University of Pittsburgh
June 25, 2007

Blacks in Pittsburgh Are the Most Disadvantaged Racial Group on a Wide Range of Quality-of-Life Measures, According to Pitt Study

Study is the most comprehensive ever done on the quality of life of multiple racial groups in the greater Pittsburgh metropolitan area
Contact: 

Sharon Blake

412-624-4364

Cell: 412-277-6926

PITTSBURGH- Blacks in Pittsburgh are the most disadvantaged racial group on a wide range of quality-of-life measures.

The rate for serious mental illness in the Black population is substantially higher in Allegheny County than it is across the nation.

Asians and Hispanics in the greater Pittsburgh metropolitan area are employed in management and professional positions at a much higher rate than the national average.

Only about one-quarter of Black women in Pittsburgh are married, compared to half of White and Hispanic women and two-thirds of Asian women.

These are just a few of the many striking findings in the inaugural racial demographic report on the greater Pittsburgh metropolitan region compiled by the University of Pittsburgh Center on Race and Social Problems (CRSP). Titled Pittsburgh's Racial Demographics: Differences and Disparities, CRSP's new report is the most comprehensive study ever done on the quality of life of multiple racial groups in greater Pittsburgh-African Americans, Asians, Hispanics, and Whites-and provides a snapshot of the quality of life for Pittsburgh area residents compared with national quality-of-life averages.

The report was released today before an audience of Pitt faculty, community leaders, representatives from city and county government, as well as foundations. It is available at http://www.crsp.pitt.edu/demographics.html.

The report explores six areas: families, youth, and elderly; economic disparities; education; intergroup relations; mental health; and criminal justice. The data are expected to be helpful to policy makers, community leaders, and those who work to improve access to higher education and health delivery systems. Some of the findings follow.

Families, Youth, and Elderly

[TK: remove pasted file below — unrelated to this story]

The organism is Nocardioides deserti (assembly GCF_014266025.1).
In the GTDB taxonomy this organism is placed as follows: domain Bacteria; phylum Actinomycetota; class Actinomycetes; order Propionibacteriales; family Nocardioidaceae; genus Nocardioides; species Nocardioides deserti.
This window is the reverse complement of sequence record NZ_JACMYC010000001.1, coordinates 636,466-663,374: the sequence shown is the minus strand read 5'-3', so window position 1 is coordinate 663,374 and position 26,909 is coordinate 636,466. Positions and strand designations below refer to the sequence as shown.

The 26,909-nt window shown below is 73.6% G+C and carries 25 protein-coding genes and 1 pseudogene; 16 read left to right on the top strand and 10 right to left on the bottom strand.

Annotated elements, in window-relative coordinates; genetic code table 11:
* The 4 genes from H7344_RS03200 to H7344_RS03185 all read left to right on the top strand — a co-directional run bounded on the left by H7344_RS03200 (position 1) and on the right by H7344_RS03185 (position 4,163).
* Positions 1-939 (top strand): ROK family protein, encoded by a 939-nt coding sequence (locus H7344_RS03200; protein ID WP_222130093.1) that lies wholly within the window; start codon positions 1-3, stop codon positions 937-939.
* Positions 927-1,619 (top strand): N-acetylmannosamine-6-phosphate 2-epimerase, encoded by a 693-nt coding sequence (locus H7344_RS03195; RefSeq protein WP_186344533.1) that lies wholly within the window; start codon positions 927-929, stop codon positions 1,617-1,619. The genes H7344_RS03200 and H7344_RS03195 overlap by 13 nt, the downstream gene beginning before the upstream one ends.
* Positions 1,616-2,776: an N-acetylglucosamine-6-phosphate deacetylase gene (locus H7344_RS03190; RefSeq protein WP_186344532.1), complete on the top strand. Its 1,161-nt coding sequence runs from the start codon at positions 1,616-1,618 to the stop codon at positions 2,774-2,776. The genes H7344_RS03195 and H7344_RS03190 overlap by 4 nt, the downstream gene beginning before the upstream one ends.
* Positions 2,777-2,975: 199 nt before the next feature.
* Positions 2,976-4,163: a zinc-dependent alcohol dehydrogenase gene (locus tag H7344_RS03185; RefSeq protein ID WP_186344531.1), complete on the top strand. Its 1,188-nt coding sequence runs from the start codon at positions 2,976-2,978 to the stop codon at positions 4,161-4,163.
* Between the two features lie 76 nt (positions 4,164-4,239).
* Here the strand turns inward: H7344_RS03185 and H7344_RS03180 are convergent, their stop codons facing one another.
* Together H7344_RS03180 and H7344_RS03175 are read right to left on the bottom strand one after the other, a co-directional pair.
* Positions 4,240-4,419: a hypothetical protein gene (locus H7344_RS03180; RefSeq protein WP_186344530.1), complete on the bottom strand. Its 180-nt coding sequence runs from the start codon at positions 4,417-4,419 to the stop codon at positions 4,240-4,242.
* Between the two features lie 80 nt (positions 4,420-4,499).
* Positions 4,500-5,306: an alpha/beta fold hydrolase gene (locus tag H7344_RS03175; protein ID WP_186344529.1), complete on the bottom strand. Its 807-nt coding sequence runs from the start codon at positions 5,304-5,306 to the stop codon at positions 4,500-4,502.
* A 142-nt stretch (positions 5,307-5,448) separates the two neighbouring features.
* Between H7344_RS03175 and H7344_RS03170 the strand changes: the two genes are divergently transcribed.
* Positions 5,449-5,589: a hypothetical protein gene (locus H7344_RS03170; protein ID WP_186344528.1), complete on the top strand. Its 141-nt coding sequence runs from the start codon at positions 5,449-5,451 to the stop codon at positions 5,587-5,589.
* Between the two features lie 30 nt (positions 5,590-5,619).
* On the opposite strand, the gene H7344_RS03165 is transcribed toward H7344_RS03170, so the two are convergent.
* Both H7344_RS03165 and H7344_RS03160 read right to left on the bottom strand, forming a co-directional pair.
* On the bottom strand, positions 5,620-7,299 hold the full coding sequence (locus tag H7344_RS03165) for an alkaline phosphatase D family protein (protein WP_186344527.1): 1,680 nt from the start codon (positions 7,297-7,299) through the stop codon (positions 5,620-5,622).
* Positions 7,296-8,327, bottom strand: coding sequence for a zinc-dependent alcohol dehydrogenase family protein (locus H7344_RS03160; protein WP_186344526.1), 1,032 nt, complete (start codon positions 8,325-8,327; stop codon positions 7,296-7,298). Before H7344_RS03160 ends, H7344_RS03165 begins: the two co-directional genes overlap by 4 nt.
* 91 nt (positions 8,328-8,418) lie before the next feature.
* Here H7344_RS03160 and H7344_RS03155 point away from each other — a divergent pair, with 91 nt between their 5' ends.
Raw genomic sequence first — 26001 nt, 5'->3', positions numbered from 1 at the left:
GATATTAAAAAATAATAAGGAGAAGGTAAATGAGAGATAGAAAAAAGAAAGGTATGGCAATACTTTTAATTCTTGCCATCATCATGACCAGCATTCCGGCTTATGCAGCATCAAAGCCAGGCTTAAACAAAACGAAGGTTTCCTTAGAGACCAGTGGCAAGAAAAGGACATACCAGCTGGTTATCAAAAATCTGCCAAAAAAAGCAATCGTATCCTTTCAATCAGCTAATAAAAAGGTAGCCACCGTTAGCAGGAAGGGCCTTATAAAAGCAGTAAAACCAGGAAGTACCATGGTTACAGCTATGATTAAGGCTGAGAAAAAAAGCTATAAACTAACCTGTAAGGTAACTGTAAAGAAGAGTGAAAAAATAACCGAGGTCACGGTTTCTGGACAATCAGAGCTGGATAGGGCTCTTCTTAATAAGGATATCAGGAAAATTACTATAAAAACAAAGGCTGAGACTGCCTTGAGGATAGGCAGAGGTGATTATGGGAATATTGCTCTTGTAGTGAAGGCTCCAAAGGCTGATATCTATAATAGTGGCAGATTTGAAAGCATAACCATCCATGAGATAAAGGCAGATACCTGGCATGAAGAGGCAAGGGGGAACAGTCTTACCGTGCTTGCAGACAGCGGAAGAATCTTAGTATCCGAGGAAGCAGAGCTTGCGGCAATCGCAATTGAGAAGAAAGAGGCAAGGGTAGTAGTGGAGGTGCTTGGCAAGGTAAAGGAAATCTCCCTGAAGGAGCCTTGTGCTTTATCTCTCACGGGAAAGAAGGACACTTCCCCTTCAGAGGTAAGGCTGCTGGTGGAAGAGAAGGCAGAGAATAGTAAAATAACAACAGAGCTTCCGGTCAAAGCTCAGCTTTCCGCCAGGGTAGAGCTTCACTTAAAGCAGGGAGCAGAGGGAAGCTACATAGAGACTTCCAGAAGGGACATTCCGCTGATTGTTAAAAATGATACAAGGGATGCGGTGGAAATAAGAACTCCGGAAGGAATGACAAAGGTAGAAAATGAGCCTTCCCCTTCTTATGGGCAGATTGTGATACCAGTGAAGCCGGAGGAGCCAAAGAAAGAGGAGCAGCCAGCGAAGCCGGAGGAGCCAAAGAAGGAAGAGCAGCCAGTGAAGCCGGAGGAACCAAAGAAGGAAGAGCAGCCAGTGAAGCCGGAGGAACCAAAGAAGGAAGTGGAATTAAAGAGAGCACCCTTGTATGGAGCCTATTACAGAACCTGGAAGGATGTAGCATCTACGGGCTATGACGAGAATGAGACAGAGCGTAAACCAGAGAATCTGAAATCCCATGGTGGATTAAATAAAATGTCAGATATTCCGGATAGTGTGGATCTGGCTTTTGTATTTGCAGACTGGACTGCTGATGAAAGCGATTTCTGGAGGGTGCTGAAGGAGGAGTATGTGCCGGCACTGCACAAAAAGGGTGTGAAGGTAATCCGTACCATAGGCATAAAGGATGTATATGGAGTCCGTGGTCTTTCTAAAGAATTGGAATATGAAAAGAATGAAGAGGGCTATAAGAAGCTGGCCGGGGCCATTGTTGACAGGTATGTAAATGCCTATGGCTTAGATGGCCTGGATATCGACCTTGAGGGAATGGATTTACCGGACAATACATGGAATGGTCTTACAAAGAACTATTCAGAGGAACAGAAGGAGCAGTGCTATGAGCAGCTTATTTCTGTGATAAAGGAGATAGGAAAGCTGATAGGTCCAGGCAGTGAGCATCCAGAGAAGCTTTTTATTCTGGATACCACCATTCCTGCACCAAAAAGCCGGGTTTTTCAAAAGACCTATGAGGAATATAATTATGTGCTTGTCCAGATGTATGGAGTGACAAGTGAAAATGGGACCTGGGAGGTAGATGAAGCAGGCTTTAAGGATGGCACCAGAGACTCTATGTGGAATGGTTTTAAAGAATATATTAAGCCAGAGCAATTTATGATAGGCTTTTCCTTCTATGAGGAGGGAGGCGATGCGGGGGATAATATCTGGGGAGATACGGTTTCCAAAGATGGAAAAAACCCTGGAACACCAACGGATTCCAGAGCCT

Blacks and Whites in the Pittsburgh region, like those across the nation, live largely in racially segregated communities. This has serious implications for Black communities, which are often disadvantaged in many quality-of-life factors, including job and transportation access and public safety. Only about one-quarter of Black women in Pittsburgh are married, compared to half of White and Hispanic women and two-thirds of Asian women.

Education

A much higher percentage of Asians and Hispanics in the Pittsburgh area have graduate or professional degrees, compared to Whites and Blacks. Black students are not as proficient as White students in math in grades 5, 8, and 11. The number of Black girls graduating from Pittsburgh public high schools has increased substantially from 2003 to 2004, while the same did not occur for Black boys.

Economic Disparities

Home ownership rates in the Pittsburgh metropolitan area are higher for Whites and Hispanics, compared to the rest of the country. And, as is the case throughout the country, Asians in this region have the highest median household income. All four racial/ethnic groups use public transportation at a higher rate to go to work in the Pittsburgh area than do like groups elsewhere in the nation.

Intergroup Relations

About half of Allegheny County's Black residents and one-fifth of its White residents see race relations as a serious problem both in the region and nation. Half of the county's Black residents also reported being victims of unfair treatment or discrimination in a store within the last six months. Fewer than half of the county's Black residents feel citizens of all races are being treated fairly by the police.

Mental Health

Researchers found the rate of serious mental illness in Allegheny County substantially higher among Blacks than Whites. Whites with an income of less than $25,000 a year have a higher rate of serious mental illness than Whites with a higher income. Blacks who earn less than $25,000 a year have a higher rate of serious mental illness than Whites who earn the same amount.

Criminal Justice

In the Pittsburgh region, most of the Black individuals arrested for murder and non-negligent manslaughter are involved in cases in the city of Pittsburgh, while the majority of White arrests for the same crimes are outside Allegheny County. The majority of juveniles and adults arrested for property crime in the city are Black, while most of the juveniles and adults arrested for property crime in the Pittsburgh Metropolitan Statistical Area and the nation overall are White.

A follow-up report, exploring solutions to some of these problems, will be released by CRSP within the next year.

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6/25/07/tmw